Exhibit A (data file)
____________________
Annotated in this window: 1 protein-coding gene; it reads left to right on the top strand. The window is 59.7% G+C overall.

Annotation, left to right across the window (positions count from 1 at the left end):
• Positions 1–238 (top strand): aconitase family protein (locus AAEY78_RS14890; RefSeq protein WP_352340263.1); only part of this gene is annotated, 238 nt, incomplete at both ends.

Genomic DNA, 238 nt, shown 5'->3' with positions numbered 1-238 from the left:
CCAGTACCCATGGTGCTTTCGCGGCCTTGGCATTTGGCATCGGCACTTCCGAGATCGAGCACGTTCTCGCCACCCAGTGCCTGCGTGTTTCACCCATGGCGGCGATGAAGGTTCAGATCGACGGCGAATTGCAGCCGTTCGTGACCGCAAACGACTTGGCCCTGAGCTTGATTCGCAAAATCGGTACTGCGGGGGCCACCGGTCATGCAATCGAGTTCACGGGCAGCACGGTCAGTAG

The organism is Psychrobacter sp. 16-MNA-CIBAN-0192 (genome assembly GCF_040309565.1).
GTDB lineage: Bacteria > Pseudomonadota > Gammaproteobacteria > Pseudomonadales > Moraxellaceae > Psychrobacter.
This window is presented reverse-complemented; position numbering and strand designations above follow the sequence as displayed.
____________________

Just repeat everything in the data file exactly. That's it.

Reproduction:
Annotated in this window: 1 protein-coding gene; it reads left to right on the top strand. The window is 59.7% G+C overall.

Annotation, left to right across the window (positions count from 1 at the left end):
• Positions 1–238 (top strand): aconitase family protein (locus AAEY78_RS14890; RefSeq protein WP_352340263.1); only part of this gene is annotated, 238 nt, incomplete at both ends.

Genomic DNA, 238 nt, shown 5'->3' with positions numbered 1-238 from the left:
CCAGTACCCATGGTGCTTTCGCGGCCTTGGCATTTGGCATCGGCACTTCCGAGATCGAGCACGTTCTCGCCACCCAGTGCCTGCGTGTTTCACCCATGGCGGCGATGAAGGTTCAGATCGACGGCGAATTGCAGCCGTTCGTGACCGCAAACGACTTGGCCCTGAGCTTGATTCGCAAAATCGGTACTGCGGGGGCCACCGGTCATGCAATCGAGTTCACGGGCAGCACGGTCAGTAG

The organism is Psychrobacter sp. 16-MNA-CIBAN-0192 (genome assembly GCF_040309565.1).
GTDB lineage: Bacteria > Pseudomonadota > Gammaproteobacteria > Pseudomonadales > Moraxellaceae > Psychrobacter.
This window is presented reverse-complemented; position numbering and strand designations above follow the sequence as displayed.